An Orrery (a mechanical model illustrating the relative positions and motions of the planets and moons in the solar system as they orbit the sun) is in the centre of the room.
We then left the “Planet Pavilion” and made our way across the grounds to “The Space Pavilion”, to take a closer look at the science that Jodrell Bank does and the big questions that people ask when they come here. (One of the regular events at Jodrell Bank is “Ask an expert” – visitors can come and ask a Jodrell Bank Expert all those burning questions about stars, planets or the telescope that have been keeping them up at night.) This is where the exhibition about the science of Jodrell Bank – and the interactive fun – begins….
The room is filled of interactive “fun” ways to learn about the Lovell Telescope, the work conducted at Jodrell Bank, and of course “hands on” exhibits, to delight kids and grown-ups alike. Dr Tim O’Brien, Reader in Astrophysics at the University of Manchester, said: ‘This is a great day for Jodrell Bank. The new Centre showcases the live science that happens here with new exhibitions focused on some of the big questions we’re trying to answer about the Universe.’The signals picked up by the telescope can be changed into “sounds”, which the visitors can listen to on headphones, and even print off the “signals” to take home with them!
Short films of the Jodrell Bank Scientists talking about their jobs can be used using an interactive screen, which allows you to ask questions, e.g. Dr Tim O’Brian –Which observatories have you visited? Do you have a favourite star? Why are exploding stars so interesting?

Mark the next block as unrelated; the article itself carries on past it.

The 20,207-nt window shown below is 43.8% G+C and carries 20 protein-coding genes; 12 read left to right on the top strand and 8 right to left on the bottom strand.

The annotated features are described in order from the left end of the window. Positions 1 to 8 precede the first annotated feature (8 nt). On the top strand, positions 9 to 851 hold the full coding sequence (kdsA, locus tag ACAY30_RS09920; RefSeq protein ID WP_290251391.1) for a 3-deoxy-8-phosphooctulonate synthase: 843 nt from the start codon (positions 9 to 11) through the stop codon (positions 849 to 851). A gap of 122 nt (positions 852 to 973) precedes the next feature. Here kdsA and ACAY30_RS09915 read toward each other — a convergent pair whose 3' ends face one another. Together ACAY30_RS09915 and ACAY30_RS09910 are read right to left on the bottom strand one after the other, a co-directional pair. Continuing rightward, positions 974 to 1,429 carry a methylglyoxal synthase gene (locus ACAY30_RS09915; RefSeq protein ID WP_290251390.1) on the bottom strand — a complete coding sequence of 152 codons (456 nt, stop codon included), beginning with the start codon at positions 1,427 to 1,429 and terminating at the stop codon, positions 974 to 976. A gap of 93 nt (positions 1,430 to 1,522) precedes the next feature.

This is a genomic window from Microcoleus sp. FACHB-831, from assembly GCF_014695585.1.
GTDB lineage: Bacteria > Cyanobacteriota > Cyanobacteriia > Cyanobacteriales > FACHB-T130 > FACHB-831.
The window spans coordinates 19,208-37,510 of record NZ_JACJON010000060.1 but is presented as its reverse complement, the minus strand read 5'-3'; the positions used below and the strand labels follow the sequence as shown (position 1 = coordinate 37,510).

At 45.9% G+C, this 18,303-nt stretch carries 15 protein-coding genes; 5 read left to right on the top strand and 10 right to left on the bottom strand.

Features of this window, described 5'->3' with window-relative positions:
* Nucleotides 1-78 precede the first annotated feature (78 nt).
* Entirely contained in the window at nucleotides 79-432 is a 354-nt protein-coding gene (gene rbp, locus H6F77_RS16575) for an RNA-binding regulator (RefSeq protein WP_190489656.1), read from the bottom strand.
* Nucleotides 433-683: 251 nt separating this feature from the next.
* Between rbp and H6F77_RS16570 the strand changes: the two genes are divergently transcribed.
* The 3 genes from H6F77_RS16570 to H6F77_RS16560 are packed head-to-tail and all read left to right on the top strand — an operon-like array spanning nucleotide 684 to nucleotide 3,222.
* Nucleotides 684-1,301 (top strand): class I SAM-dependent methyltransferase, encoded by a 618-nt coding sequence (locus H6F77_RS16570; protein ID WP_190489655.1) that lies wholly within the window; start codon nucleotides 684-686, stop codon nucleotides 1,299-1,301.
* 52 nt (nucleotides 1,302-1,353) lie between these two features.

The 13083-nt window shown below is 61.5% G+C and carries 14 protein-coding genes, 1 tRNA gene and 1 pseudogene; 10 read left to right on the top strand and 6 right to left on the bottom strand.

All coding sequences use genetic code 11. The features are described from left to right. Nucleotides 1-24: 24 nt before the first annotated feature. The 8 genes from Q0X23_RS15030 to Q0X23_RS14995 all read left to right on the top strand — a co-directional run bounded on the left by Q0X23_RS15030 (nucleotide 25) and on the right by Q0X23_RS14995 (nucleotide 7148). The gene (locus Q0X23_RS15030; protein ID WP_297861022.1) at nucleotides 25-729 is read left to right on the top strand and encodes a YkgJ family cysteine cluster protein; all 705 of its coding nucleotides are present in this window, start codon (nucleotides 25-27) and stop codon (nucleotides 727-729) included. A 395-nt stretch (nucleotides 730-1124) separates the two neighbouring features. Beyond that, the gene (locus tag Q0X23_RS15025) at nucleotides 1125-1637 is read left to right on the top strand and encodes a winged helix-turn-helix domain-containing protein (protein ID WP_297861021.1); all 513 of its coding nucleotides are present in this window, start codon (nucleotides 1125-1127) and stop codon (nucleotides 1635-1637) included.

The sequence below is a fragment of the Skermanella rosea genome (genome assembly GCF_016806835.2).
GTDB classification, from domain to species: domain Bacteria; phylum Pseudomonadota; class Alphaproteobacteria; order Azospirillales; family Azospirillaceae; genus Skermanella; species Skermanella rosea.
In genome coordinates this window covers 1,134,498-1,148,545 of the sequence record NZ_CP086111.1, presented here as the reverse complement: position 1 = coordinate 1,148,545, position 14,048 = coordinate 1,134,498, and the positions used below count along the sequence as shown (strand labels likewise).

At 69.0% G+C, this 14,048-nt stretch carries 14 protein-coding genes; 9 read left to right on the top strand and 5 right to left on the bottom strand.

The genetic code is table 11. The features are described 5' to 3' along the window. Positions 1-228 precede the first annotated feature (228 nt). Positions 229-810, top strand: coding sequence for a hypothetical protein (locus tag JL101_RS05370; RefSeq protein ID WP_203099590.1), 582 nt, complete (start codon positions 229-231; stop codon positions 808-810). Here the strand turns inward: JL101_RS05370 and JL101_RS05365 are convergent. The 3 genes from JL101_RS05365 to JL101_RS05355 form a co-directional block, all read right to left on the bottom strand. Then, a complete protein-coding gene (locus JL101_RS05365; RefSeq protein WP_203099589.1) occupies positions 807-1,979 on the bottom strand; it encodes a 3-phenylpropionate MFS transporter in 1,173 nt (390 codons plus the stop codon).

An infrared camera is placed so that you can find out how “cool” you REALLY are, and by using a number of hand-held masks, visitors can experiment and discover that there are things that you can and can’t see through. Entertaining things can be done with infrared (warning ladies, it picks up on your bra!).
By ducking under a large cone, you can hear the sound of the big bang, and experience the sound of the first million years of the universe compressed into 10 seconds or so. Inside the cone, there’s information about the history of the universe.
There is a film pod with a looping sequence of movies about Jodrell Bank showing a range of films looking back historically, (newsreels), at modern science and also an animation that was produced especially for Jodrell Bank by Cosgrove Hall (Cosgrove Hall is a famous Manchester animation company: you might be familiar with “Fifi and the Flower Tots” or “Dangermouse” depending on how old you are or even “Chorlton and the Wheelies” ….) Other exhibits cover, black holes, the life of stars, the search for aliens and a “touching allowed” meteorite!
There is a wall covering international astronomy because astronomers here at Jodrell Bank work with telescopes all around the world and in space, and conversely people all around the world use this telescope here at Jodrell Bank (to date, no contact has been made with the telescope from life on other planets, but I guess this is something to look forward to, and I am sure they would use the telescope if they realised how great it was!). Jodrell Bank Observatory operates the Lovell Telescope, the e-MERLIN network of radio telescopes and takes part in the European VLBI Network. Radio waves can penetrate cloudy skies and so world-class research can be carried out from within the UK. This area of international astronomy will be extended, as the SKA work begins.
The Jodrell Bank Visitors Centre will officially open to the public on Monday 11th April just in time for Easter making it an ideal day out. I suggest you go! I am going to invest in an annual ticket as it’s a place that can draw you back time and time again. For more information, regarding opening times, prices etc, please refer to the links below.